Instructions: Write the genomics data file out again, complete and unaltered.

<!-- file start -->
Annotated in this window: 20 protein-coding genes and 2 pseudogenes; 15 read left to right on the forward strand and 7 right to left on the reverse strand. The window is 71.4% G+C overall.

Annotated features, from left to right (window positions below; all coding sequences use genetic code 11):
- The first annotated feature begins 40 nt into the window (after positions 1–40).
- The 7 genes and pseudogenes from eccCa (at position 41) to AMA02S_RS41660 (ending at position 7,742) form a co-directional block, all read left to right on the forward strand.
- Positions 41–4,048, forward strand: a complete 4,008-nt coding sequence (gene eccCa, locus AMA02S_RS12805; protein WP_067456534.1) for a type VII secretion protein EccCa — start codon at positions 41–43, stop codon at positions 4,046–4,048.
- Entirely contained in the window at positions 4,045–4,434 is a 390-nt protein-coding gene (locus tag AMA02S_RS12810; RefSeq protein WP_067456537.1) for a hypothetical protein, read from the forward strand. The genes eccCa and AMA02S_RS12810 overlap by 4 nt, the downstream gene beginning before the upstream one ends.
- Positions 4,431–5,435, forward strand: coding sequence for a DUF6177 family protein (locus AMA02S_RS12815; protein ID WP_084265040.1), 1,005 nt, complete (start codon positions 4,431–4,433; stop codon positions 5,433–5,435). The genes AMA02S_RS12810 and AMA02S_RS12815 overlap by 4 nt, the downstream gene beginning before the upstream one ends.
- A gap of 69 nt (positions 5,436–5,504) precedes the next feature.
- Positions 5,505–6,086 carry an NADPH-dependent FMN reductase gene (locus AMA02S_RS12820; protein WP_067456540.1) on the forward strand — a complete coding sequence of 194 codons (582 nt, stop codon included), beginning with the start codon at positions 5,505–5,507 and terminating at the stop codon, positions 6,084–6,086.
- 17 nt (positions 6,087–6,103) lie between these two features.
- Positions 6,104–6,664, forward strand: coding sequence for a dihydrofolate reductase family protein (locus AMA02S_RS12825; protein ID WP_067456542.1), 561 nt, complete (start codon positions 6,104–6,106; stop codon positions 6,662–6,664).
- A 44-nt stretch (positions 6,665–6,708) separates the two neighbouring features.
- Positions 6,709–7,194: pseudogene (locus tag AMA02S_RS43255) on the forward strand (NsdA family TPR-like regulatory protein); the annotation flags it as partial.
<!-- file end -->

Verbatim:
Annotated in this window: 20 protein-coding genes and 2 pseudogenes; 15 read left to right on the forward strand and 7 right to left on the reverse strand. The window is 71.4% G+C overall.

Annotated features, from left to right (window positions below; all coding sequences use genetic code 11):
- The first annotated feature begins 40 nt into the window (after positions 1–40).
- The 7 genes and pseudogenes from eccCa (at position 41) to AMA02S_RS41660 (ending at position 7,742) form a co-directional block, all read left to right on the forward strand.
- Positions 41–4,048, forward strand: a complete 4,008-nt coding sequence (gene eccCa, locus AMA02S_RS12805; protein WP_067456534.1) for a type VII secretion protein EccCa — start codon at positions 41–43, stop codon at positions 4,046–4,048.
- Entirely contained in the window at positions 4,045–4,434 is a 390-nt protein-coding gene (locus tag AMA02S_RS12810; RefSeq protein WP_067456537.1) for a hypothetical protein, read from the forward strand. The genes eccCa and AMA02S_RS12810 overlap by 4 nt, the downstream gene beginning before the upstream one ends.
- Positions 4,431–5,435, forward strand: coding sequence for a DUF6177 family protein (locus AMA02S_RS12815; protein ID WP_084265040.1), 1,005 nt, complete (start codon positions 4,431–4,433; stop codon positions 5,433–5,435). The genes AMA02S_RS12810 and AMA02S_RS12815 overlap by 4 nt, the downstream gene beginning before the upstream one ends.
- A gap of 69 nt (positions 5,436–5,504) precedes the next feature.
- Positions 5,505–6,086 carry an NADPH-dependent FMN reductase gene (locus AMA02S_RS12820; protein WP_067456540.1) on the forward strand — a complete coding sequence of 194 codons (582 nt, stop codon included), beginning with the start codon at positions 5,505–5,507 and terminating at the stop codon, positions 6,084–6,086.
- 17 nt (positions 6,087–6,103) lie between these two features.
- Positions 6,104–6,664, forward strand: coding sequence for a dihydrofolate reductase family protein (locus AMA02S_RS12825; protein ID WP_067456542.1), 561 nt, complete (start codon positions 6,104–6,106; stop codon positions 6,662–6,664).
- A 44-nt stretch (positions 6,665–6,708) separates the two neighbouring features.
- Positions 6,709–7,194: pseudogene (locus tag AMA02S_RS43255) on the forward strand (NsdA family TPR-like regulatory protein); the annotation flags it as partial.